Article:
Tuesday, December 8, 2009

The Second Coming

Nuggets vs. Sixers

Last night, the Philadelphia 76ers turned back the hands of time. The Wachovia Center was jam-packed. Sixers fans hit levels on the decibel meter untouched in several years. Players bounded with excitement in pre-game like it was a big game. "The Answer" was back in town and back in uniform.

The Sixers controlled the opening tip and 11 seconds later Allen Iverson launched his first shot. Unfortunately, the layup rolled off the rim to the collective groan of the sell-out crowd, followed by the "what could have been" smile of Iverson. Make no mistake, fans turned out in droves to take a trip back to better days in hope of seeing the original A.I. ignite an otherwise "not ready for prime time" team. It all felt like old times.

Even as a skeptic, it was easy to get drawn in and feel a level of optimism and excitement. Could Iverson be the catalyst to turn the second worst team in the Eastern Conference around? Could he bring back the excitement that many fans had decided was so infrequent that it was not worth the price of admission? Could he be the missing "go to" player to take the ball when someone needs to step up when the momentum is going the other way or when the pressure is on in crunch time? Could he be "The Answer?"

From the opening toss, the home team played on adrenaline fueled emotion, coming out of the gates bounding with energy. They out hustled the Denver Nuggets, fighting to grab rebounds and jumping on loose balls. Every time the Nuggets would edge close, the Sixers would respond to the encouragement of the raucous crowd to get a stop, drop a twisting jumper or drain a three. As if to protect his stature on the team, the new A.I. looked for the ball and played with an intent to make things happen as many have longed to see on a consistent basis. Iguodala even channeled Lebron James throwing in a 93 footer at the end of the first quarter (regrettably a split second after the buzzer.)

Unfortunately, the Sixers seemed to crash at the end of the 3rd quarter when the Nuggets began a 17-0 run that turned a 5 point deficit into a 77-65 lead. Suddenly, the Sixers could not make a pass, grab a rebound or make a stop. Players found themselves standing around on both ends of the court and "The Answer" was not ready for the rescue. The legs were just not there yet, presumably after the de-conditioning from a month long layoff.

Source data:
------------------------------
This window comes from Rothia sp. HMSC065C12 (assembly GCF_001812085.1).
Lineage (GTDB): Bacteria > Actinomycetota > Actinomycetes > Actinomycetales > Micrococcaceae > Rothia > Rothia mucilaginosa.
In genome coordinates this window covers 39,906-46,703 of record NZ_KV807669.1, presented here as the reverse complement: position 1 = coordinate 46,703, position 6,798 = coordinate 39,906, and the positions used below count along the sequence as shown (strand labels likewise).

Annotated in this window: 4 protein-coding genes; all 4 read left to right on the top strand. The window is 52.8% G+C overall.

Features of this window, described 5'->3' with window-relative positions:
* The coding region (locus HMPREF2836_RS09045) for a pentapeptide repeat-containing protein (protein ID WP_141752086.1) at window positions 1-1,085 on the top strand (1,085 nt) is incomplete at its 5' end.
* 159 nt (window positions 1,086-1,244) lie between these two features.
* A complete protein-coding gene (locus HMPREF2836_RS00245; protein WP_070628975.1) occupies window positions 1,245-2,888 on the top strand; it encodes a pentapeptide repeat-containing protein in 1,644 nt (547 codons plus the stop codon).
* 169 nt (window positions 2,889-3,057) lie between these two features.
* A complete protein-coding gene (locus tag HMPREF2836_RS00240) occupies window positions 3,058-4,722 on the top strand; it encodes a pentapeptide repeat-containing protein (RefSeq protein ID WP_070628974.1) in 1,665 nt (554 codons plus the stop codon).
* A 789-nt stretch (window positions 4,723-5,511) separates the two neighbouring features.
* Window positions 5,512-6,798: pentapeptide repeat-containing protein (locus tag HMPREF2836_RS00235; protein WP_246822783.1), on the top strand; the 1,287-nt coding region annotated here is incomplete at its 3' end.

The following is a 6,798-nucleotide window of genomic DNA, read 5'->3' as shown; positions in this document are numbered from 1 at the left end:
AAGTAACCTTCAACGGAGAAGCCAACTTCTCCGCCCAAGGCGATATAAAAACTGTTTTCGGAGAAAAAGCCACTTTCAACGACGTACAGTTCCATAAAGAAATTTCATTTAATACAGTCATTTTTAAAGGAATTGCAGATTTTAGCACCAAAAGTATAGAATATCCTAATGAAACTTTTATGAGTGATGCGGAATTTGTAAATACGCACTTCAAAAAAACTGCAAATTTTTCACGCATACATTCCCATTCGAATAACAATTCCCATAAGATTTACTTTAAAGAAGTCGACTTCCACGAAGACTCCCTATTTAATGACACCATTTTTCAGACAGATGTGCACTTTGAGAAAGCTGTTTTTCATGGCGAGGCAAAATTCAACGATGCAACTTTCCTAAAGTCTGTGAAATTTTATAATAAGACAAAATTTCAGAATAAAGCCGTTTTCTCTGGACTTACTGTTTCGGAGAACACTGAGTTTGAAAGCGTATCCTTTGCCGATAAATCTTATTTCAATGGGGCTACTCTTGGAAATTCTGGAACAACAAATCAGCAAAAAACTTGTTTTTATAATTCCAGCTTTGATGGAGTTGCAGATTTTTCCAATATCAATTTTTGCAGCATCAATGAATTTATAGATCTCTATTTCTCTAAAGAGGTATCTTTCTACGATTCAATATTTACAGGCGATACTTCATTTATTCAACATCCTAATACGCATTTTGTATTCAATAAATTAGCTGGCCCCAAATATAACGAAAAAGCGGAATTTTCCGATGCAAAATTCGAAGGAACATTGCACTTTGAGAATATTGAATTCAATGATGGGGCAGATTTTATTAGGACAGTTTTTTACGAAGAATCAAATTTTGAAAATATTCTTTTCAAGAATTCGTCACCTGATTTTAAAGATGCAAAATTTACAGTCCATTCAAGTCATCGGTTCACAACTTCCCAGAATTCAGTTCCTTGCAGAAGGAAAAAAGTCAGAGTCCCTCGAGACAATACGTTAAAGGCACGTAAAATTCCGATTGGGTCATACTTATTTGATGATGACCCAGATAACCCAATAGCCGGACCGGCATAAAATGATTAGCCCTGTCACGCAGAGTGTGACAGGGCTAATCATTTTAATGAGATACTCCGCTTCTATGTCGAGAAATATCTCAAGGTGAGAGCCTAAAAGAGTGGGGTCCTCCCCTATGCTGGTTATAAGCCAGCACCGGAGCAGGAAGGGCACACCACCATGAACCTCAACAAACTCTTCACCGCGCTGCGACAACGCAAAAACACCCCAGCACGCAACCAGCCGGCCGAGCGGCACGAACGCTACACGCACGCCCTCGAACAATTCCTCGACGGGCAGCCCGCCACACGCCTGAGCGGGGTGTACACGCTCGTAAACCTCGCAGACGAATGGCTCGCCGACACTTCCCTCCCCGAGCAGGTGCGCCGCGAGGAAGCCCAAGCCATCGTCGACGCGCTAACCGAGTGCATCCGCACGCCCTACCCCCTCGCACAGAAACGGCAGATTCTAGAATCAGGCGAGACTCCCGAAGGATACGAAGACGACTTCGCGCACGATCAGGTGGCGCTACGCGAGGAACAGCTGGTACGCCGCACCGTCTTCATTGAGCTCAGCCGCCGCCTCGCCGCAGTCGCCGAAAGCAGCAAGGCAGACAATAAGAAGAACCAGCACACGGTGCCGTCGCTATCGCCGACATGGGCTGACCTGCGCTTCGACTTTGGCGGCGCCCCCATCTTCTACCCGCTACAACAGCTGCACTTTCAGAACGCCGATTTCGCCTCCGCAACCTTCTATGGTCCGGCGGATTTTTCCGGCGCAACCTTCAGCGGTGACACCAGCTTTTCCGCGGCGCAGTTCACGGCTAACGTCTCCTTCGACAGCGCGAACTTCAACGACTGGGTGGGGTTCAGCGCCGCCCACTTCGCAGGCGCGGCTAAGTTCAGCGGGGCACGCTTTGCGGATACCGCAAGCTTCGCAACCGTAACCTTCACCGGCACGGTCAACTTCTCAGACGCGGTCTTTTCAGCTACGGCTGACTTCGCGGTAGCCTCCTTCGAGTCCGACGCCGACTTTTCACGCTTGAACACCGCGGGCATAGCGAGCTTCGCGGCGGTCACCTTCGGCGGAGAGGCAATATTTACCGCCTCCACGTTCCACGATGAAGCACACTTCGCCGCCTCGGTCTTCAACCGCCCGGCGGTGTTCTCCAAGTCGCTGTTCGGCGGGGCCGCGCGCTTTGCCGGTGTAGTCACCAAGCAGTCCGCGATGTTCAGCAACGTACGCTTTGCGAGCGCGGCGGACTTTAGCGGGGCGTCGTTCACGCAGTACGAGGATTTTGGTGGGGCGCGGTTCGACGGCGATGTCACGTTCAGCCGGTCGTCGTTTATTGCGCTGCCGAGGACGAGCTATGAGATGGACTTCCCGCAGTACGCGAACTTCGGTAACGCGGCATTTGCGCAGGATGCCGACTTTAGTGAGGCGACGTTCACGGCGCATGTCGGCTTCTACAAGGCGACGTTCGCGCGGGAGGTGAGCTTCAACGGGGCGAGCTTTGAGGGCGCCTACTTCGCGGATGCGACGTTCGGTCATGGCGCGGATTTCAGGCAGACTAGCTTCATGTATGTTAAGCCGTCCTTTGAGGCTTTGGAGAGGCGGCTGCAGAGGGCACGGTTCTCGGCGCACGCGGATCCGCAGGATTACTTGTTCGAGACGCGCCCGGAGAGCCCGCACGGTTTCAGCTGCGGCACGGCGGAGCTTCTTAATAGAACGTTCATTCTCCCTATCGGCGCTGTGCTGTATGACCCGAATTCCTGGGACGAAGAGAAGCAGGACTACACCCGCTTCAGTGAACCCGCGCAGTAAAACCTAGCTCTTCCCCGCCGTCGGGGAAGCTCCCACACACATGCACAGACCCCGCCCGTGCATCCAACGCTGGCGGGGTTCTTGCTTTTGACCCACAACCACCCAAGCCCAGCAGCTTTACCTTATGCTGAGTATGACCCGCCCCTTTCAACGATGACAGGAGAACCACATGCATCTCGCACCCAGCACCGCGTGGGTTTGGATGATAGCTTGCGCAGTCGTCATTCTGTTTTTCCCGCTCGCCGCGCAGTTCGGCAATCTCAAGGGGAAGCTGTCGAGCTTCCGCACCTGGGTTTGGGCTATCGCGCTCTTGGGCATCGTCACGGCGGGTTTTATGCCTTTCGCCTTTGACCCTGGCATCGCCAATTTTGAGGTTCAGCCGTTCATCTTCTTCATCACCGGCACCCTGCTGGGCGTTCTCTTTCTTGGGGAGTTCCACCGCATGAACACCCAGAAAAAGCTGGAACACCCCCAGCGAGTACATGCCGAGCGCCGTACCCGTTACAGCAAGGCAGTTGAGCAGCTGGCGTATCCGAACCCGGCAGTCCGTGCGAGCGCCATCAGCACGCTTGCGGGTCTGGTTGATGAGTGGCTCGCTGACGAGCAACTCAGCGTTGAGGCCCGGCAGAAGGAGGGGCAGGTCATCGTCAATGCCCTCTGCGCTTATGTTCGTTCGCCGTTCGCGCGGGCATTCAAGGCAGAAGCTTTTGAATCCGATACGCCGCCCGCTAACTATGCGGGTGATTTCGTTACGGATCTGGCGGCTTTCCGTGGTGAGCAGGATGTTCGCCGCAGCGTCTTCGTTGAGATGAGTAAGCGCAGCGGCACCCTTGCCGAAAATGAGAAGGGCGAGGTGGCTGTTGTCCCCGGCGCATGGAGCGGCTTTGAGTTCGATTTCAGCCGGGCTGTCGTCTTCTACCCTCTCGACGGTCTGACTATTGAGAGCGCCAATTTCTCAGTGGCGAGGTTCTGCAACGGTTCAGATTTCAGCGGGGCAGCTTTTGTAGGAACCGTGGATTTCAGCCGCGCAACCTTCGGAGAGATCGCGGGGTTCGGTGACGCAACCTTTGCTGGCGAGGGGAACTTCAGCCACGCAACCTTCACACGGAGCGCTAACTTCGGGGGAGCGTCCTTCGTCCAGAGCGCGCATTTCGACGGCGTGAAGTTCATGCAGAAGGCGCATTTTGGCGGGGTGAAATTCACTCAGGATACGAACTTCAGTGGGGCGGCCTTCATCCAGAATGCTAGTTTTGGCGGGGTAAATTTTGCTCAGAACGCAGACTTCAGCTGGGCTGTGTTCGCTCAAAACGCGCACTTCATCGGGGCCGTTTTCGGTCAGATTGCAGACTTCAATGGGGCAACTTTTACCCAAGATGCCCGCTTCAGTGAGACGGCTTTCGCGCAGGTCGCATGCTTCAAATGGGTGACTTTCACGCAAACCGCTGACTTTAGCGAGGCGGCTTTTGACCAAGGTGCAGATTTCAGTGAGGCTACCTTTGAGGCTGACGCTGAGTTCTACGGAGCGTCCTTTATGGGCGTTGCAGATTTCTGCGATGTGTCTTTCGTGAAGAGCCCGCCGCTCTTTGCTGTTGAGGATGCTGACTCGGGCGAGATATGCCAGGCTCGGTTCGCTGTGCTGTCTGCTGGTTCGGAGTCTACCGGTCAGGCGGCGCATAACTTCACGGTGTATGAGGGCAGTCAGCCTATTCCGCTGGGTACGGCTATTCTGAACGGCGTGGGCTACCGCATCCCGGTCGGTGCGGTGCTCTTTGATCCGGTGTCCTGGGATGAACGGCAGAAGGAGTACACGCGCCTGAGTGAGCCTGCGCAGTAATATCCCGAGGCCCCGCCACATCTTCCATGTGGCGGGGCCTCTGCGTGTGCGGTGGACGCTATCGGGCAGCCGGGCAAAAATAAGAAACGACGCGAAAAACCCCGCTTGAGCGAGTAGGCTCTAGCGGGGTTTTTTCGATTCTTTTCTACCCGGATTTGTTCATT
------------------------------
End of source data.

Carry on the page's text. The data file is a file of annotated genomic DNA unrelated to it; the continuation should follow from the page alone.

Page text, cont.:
This game ended the same way the previous 9 games had ended with the Sixers having the lower point total, this time 93-83. The Nuggets are clearly the better team as their opposite records (16-5 vs 5-16) validate, but for awhile it appeared that Iverson helped to close the gap. Until the adrenaline rush crashed, it was easy for the fans to raise their hopes, but the Nuggets swiftly reminded them it won't be that easy.

The talent, energy and excitement that Iverson brings to a team has never been in question as was on display last night. The problem has always been the baggage that he brings along with him. And, it is worth noting that the first warning flare fired into the air before the game even begun. Iverson arrived late to the stadium for his own "Welcome Home" party, showing up a little over an hour before game time.

Team and fan sentiment is on his side right now, but he clearly won't have the lengthy rope that he had in his previous stint. If Iverson really feels the sentiment that he expressed by kissing the team logo at center court during pre-game introductions, he would be wise to make some adjustments or his second tour of duty could be very short. When the Sixers decided to turn back the hands of time, they were not looking to dial up the circus that had precipitated Iverson's previous exit.

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